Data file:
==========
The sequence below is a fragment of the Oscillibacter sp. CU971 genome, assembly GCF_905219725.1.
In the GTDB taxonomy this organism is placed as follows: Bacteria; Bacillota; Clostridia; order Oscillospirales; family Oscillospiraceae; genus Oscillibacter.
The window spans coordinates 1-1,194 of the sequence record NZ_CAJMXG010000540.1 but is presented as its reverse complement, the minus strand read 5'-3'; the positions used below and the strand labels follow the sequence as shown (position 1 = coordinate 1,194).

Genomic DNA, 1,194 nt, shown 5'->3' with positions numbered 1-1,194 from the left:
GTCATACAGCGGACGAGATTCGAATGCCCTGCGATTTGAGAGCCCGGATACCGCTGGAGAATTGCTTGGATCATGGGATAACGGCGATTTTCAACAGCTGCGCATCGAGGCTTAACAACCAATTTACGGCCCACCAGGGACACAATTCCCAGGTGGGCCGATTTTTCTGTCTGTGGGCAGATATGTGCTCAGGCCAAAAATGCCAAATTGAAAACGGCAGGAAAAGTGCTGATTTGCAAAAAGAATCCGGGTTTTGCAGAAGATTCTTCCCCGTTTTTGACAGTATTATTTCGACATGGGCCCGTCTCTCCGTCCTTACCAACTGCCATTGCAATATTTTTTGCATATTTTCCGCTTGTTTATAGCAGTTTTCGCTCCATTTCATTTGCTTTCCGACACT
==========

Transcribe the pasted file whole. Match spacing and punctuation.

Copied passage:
The sequence below is a fragment of the Oscillibacter sp. CU971 genome, assembly GCF_905219725.1.
In the GTDB taxonomy this organism is placed as follows: Bacteria; Bacillota; Clostridia; order Oscillospirales; family Oscillospiraceae; genus Oscillibacter.
The window spans coordinates 1-1,194 of the sequence record NZ_CAJMXG010000540.1 but is presented as its reverse complement, the minus strand read 5'-3'; the positions used below and the strand labels follow the sequence as shown (position 1 = coordinate 1,194).

Genomic DNA, 1,194 nt, shown 5'->3' with positions numbered 1-1,194 from the left:
GTCATACAGCGGACGAGATTCGAATGCCCTGCGATTTGAGAGCCCGGATACCGCTGGAGAATTGCTTGGATCATGGGATAACGGCGATTTTCAACAGCTGCGCATCGAGGCTTAACAACCAATTTACGGCCCACCAGGGACACAATTCCCAGGTGGGCCGATTTTTCTGTCTGTGGGCAGATATGTGCTCAGGCCAAAAATGCCAAATTGAAAACGGCAGGAAAAGTGCTGATTTGCAAAAAGAATCCGGGTTTTGCAGAAGATTCTTCCCCGTTTTTGACAGTATTATTTCGACATGGGCCCGTCTCTCCGTCCTTACCAACTGCCATTGCAATATTTTTTGCATATTTTCCGCTTGTTTATAGCAGTTTTCGCTCCATTTCATTTGCTTTCCGACACT